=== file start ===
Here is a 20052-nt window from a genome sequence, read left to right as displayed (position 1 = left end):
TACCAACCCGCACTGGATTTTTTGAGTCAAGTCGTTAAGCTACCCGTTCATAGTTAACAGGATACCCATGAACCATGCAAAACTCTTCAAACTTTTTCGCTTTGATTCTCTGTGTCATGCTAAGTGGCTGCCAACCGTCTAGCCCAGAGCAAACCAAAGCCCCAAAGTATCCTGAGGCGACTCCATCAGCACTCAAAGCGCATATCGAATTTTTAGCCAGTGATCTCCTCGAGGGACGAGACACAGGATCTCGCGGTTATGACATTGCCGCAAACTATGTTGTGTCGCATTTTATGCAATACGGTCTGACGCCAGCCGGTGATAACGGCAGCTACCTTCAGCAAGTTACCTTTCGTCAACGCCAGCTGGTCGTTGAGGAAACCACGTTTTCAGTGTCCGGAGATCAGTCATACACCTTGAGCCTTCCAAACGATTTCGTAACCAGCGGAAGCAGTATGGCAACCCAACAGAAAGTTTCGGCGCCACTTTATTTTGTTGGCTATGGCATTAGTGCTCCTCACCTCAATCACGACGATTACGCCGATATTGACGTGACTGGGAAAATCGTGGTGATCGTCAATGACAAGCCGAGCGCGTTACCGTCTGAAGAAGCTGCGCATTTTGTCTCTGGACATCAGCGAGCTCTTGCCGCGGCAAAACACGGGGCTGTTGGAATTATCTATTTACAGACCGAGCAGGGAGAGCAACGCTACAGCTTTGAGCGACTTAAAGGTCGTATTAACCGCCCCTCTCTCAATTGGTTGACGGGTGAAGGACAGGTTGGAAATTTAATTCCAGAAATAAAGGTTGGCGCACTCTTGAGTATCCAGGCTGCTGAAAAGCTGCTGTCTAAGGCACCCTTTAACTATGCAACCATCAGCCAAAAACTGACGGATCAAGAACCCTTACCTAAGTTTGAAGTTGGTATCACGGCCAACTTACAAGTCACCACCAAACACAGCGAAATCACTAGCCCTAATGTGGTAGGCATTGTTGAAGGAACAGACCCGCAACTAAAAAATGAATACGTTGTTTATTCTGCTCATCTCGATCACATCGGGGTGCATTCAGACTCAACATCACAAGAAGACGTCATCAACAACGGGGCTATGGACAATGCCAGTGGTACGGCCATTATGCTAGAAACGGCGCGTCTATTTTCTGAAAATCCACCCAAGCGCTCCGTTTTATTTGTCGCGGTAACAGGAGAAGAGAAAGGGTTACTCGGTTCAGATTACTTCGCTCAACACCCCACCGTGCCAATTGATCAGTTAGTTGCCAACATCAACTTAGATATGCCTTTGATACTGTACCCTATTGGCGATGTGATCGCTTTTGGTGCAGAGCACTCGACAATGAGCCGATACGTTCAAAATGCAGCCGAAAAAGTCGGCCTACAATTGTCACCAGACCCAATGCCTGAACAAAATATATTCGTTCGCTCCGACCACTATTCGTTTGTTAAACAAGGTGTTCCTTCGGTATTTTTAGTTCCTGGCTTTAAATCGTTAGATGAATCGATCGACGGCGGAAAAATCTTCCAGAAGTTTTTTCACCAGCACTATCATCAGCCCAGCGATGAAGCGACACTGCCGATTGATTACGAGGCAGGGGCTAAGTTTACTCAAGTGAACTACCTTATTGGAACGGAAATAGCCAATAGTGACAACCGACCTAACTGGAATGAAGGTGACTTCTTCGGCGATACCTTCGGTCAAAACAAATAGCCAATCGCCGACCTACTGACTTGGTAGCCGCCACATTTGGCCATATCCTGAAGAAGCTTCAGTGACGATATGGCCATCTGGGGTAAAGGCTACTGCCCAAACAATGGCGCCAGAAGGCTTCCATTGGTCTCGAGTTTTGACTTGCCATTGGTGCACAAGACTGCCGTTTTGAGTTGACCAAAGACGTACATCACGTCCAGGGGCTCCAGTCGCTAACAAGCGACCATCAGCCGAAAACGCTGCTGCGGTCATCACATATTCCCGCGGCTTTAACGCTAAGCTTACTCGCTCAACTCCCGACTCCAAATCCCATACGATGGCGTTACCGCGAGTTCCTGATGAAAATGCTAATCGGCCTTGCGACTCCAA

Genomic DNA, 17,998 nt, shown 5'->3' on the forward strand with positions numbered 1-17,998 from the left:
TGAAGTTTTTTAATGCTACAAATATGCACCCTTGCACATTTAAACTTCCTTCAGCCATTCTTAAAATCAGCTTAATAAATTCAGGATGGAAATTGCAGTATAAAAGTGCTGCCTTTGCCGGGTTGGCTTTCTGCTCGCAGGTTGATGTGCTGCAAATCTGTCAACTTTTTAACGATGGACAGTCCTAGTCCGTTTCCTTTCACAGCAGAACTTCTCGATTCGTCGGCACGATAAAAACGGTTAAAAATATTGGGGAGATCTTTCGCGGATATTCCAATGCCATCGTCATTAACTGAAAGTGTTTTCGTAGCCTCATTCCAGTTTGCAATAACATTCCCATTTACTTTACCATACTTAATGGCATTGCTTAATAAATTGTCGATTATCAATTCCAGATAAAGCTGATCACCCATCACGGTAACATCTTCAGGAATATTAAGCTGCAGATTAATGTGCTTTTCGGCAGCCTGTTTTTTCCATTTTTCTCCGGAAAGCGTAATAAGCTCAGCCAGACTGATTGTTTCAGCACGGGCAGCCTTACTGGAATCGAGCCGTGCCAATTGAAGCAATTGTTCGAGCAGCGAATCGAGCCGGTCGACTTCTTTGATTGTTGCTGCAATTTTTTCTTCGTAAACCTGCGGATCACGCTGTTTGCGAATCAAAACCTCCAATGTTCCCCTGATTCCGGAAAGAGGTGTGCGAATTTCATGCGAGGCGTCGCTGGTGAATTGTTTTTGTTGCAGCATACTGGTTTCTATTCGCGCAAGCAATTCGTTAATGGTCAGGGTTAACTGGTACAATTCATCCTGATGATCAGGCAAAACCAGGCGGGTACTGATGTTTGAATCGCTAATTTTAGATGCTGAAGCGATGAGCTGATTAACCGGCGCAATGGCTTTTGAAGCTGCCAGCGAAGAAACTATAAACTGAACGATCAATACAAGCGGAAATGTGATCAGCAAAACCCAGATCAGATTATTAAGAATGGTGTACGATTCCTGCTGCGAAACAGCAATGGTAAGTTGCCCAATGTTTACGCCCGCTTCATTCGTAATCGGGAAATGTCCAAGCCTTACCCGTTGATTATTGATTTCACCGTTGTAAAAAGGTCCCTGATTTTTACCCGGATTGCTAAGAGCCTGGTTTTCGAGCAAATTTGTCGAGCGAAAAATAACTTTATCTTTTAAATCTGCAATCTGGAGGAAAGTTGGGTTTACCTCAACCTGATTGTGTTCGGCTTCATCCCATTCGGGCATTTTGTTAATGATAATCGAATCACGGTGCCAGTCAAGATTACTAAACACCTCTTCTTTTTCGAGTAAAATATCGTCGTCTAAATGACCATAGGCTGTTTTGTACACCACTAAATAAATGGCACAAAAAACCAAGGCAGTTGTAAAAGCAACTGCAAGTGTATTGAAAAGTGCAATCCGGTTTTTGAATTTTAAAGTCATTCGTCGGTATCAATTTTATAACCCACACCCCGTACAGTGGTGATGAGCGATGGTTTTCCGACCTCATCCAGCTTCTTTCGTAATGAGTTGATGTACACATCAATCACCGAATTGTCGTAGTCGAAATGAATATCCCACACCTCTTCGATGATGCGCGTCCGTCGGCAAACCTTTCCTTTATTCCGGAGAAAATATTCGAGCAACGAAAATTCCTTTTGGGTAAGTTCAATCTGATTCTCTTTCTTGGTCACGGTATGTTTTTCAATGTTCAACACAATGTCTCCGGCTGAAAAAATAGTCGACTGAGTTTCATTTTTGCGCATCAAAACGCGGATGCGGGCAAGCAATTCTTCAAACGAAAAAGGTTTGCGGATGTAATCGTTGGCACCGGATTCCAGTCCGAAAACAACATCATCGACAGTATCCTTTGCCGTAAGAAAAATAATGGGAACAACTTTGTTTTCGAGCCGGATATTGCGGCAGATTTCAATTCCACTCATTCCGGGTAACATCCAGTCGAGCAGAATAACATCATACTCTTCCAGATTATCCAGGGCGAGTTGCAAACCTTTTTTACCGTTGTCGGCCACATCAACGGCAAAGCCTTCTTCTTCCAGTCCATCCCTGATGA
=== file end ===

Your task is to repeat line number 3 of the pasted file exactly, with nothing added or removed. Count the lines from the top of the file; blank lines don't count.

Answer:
Genomic DNA, 17,998 nt, shown 5'->3' on the forward strand with positions numbered 1-17,998 from the left: